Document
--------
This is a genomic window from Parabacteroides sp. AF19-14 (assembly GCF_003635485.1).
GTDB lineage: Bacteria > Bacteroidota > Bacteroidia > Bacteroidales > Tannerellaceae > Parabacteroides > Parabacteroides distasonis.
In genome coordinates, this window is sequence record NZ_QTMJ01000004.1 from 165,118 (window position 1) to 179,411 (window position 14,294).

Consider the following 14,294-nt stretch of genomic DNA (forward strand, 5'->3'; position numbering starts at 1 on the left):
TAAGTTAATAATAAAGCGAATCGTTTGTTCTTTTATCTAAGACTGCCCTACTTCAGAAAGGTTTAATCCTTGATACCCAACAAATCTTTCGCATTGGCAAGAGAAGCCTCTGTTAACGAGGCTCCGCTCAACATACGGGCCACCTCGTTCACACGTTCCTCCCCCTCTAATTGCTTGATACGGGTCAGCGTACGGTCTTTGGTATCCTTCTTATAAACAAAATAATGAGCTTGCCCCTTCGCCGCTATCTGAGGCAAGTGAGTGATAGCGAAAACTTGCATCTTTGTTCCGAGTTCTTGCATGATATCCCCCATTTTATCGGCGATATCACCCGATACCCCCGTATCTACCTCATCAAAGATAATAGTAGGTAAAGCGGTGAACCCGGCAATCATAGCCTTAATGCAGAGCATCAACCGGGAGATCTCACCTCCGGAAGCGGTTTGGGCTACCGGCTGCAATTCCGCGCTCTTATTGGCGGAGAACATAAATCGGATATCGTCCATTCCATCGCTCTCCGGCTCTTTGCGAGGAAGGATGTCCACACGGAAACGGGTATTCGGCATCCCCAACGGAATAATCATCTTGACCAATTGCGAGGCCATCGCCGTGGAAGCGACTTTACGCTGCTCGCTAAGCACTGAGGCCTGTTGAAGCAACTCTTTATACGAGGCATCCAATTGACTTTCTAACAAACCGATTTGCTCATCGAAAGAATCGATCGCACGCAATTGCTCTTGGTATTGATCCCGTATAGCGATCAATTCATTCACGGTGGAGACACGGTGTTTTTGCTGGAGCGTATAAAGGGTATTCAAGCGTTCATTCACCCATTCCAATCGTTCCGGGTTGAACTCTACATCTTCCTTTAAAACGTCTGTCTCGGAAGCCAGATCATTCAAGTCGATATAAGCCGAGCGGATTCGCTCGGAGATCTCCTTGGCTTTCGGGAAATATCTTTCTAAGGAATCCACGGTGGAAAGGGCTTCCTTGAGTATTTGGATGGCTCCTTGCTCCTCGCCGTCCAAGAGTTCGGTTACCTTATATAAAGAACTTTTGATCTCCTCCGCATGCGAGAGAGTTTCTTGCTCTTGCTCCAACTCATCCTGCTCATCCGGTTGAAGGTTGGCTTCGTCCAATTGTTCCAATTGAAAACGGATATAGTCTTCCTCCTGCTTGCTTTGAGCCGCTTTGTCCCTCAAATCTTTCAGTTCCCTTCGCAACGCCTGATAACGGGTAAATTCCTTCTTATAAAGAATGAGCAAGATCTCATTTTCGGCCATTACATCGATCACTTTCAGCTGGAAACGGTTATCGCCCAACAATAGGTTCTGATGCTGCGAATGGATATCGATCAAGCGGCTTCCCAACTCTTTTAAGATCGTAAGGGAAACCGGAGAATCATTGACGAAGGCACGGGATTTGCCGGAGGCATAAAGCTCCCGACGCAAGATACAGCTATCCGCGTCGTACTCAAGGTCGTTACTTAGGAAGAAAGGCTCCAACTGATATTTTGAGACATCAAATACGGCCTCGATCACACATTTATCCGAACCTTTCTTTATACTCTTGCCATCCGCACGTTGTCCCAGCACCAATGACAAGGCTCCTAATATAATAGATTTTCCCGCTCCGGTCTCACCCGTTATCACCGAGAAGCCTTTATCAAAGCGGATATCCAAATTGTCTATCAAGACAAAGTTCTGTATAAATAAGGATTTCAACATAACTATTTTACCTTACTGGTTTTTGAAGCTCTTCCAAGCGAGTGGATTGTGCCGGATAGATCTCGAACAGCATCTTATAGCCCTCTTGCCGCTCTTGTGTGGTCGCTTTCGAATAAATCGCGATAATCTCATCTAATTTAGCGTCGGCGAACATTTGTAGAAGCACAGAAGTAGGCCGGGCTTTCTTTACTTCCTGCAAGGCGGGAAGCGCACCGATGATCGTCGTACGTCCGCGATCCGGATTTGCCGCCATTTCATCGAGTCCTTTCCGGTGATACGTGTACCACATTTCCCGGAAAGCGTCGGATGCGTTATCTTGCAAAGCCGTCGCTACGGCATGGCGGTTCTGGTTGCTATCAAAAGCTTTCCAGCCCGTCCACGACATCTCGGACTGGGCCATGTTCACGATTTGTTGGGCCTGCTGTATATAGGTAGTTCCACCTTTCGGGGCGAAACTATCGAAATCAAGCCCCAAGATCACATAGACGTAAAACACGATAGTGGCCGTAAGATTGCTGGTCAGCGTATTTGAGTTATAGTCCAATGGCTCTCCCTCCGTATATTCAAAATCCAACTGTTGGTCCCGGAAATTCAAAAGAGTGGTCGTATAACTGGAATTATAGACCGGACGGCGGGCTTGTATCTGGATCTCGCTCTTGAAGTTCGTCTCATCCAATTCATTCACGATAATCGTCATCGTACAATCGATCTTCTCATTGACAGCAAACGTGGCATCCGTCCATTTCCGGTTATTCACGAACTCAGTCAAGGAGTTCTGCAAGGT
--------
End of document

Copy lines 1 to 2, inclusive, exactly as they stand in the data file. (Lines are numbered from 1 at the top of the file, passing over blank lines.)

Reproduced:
This is a genomic window from Parabacteroides sp. AF19-14 (assembly GCF_003635485.1).
GTDB lineage: Bacteria > Bacteroidota > Bacteroidia > Bacteroidales > Tannerellaceae > Parabacteroides > Parabacteroides distasonis.